Why it never pays to have a girl whose husband is friend of a cop

17Jun 2016
Richard Mngazija
The Guardian
Missing Link
Why it never pays to have a girl whose husband is friend of a cop

Godfrey:(staring into an empty glass and tapping his finger nails on the table) You are late!

A bar in Keko

Godfrey:(staring into an empty glass and tapping his finger nails on the table) You are late!
Richard: It is a long way to this place from my home. Why have you made me come all this way across the city.
Godfrey: I have a secret!
Richard:(yawning) Another secret. Every week you have a secret. Last week you were a member of Chadema! What is it this week? Are you the new James Bond? Have you joined MI6?
Godfrey: I wish! If only I could do what 007 does. Kiss the girls and shoot the baddies! Real life isn’t so simple..
Richard: And why is your glass empty? Why are your lips dry? Are you ill? Should I be taking you to the Muhimbili?
Godfrey:(shivers) I am not ill. Yes, my glass is empty. It is empty for a reason.
Richard: Because you have already drunk your fill? Or maybe we should move? This waterhole is not to your liking?
Godfrey: No, I like it well enough. And my throat is still parched.
Richard:(calls the barmaid) A beer for my friend ( He pauses) And one for me.
Godfrey: You are a true friend. Now you will be asking yourself why I have asked you to meet me here in Keko.
Richard: It is true. I have been asking myself this question ever since you called me.
Godfrey:(looking at his watch) Three hours ago. I have been sitting here for three hours now with just enough money to buy myself one beer. Do you know how humiliating that is?
Richard:(shaking his head) Tell me.
Godfrey: (raising his glass and draining his beer) I will, but first I must have another. My throat is parched.
Richard: (nodding to the barmaid) Well, the suspense is killing me. Tell me why you wanted me to cross the city and meet you in Keko. No let me guess. (He looks around) Were you…yes, were you testing out DART?
Godfrey: Ha ha! That’s so typical of you, rafiki yangu, you always laugh in the face of my troubles.
Richard: So why have you been sitting here for three hours without even two drinks to pour down your throat?
Godfrey: For the simple reason that I have no money.
Richard: You have no money. But you were paid only last week. Have you spent it all on your girlfriend?
Godfrey: (making a face) She has left me. She has gone back to her husband.
Richard:So you are here in hiding?
Godfrey: You could say that.
Richard: You mean he is after your blood?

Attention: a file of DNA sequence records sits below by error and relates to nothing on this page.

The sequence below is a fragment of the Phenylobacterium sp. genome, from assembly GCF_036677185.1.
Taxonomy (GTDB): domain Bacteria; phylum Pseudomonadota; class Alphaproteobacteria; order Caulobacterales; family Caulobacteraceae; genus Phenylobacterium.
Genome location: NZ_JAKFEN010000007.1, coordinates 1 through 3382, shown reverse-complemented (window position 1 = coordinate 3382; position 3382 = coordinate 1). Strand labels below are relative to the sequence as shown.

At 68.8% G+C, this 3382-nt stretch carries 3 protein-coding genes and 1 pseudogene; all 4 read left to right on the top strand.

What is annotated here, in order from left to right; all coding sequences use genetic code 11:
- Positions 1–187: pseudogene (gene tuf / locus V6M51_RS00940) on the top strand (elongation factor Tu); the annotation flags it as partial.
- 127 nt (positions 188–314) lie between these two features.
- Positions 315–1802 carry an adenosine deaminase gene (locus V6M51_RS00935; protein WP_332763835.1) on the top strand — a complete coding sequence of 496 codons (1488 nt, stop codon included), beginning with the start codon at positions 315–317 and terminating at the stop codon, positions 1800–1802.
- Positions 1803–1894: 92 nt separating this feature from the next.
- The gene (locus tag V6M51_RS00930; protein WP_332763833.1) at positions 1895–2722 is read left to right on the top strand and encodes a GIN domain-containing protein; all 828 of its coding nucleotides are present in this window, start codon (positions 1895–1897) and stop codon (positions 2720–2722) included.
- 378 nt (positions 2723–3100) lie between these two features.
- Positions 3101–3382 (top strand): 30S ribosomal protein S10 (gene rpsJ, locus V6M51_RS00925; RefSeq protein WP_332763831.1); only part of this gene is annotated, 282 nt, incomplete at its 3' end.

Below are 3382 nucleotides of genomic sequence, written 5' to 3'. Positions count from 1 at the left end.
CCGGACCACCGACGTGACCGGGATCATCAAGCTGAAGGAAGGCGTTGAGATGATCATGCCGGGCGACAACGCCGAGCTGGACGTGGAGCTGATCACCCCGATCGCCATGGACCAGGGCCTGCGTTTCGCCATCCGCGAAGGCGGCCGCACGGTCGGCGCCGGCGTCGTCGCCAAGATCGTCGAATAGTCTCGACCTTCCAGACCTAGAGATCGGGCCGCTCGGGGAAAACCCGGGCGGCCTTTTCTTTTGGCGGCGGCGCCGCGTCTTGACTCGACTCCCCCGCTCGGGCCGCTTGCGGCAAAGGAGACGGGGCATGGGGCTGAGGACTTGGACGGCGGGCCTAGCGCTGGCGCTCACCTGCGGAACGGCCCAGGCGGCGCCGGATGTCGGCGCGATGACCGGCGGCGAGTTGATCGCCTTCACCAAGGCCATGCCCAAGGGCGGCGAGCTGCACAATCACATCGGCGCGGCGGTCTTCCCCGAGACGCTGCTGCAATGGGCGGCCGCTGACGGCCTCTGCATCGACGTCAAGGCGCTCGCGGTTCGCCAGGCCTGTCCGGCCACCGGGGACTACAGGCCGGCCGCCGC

Godfrey: No, it is worse than that.
Richard: Then he is after your money?
Godfrey:(looking around) He is (he lowers his voice) after … (he hesitates) he wants rushwa.
Richard: Rushwa! Kitu kidogo!
Godfrey:(looking around and putting his finger to his lips) Not too loud.
Richard: You mean he is here.
Godfrey: (shaking his head)
Richard: How much?
Godfrey: 500,000/-.
Richard: To your girlfriend’s husband?
Godfrey: (shaking his head) No, not to him.
Richard: Then who?
Godfrey: (nudges Richard with his elbow)
Richard: What are you poking me for?
Godfrey: I am not poking you. I am trying to tell you something.
Richard: Then use your mouth, not your elbow.
Godfrey: I am trying to tell you that I have to give the 500,000/- to him.
Richard: Who?
Godfrey:(whispers) The man across there. (He points to the man sitting alone at a table next to the bar).
Richard: The policeman.
Richard: He is the one you must pay rushwa?
Godfrey: (nods)
Godfrey: I got into a bit of trouble.
Richard: What sort of trouble?
Godfrey: Secret trouble.
Richard: And you are going to tell me?
Godfrey: I need your help.
Richard: But you have already agreed kitu kidogo.
Godfrey: That is true.
Richard; So what is the problem?
Godfrey: My pockets are the problem.
Richard: Your pockets?
Godfrey: Yes, my pockets are empty.
Richard: And you need me to fill them?
Godfrey: You are very smart.
Richard: But I have no money. Why would I come all this way with 500,000/- burning a hole in my pocket?
Godfrey: You can write him an IOU (I Owe You).
Richard: (patting his jacket pockets) Alas, I have no pen. Look, tell me what you did to cost yourself 500,000/-.
Godfrey: The usual story. I was driving home. I had a few beers. I was stopped at a red light in town.
Richard: Which red light?
Godfrey: Does it matter? (pauses) The one by the bridge.
Richard: They always stop you there.
Godfrey: Anyway, I was stopped, and they tried to take me into the station.
Richard: Tried?
Godfrey: I am a proud Maasai. What do you expect me to do, go along on my knees?
Richard: So they took you to the station.
Godfrey: (Proudly) It took four of them. They weren’t happy at all. They were watching TV.
Richard: And then what happened?
Godfrey: I ended up here.
Richard: In this bar?
Godfrey: No, you fool, in Keko.
Richard: So you spent a night over the road?
Godfrey: Yes, and my wife will think I am with my girlfriend and all the time I have been locked up in a stinking cell with a machinga boy for company.
Richard:A machinga boy?
Godfrey: Yes, he kept me awake all night clicking his coins.
Richard: What had he done?
Godfrey: He was arrested for walking in a DART lane.
Richard: So you have to pay them to get out?
Godfrey: No,not at all. I have to pay them to keep quiet.
Richard: You mean ( half turning towards the man at the bar table) that the man over there isn’t a cop?
Godfrey: Of course he isn’t a cop.
Richard: Then who is he?
Godfrey: He’s a friend of a cop.
Richard: So why did you say he was a cop?
Godfrey: Does it matter who or what he is? We live in a small town.
Richard: So?
Godfrey: Well, everyone knows your business. When I cough in the morning, the entire street hears it.
Richard: I still don’t follow you.
Godfrey:(takes a pen and paper out of his pocket) Look, don’t think. Just sign this paper and hand it to that man. And then we can go home.
Richard: (scratching his head) Dar es Salaam! These things happen.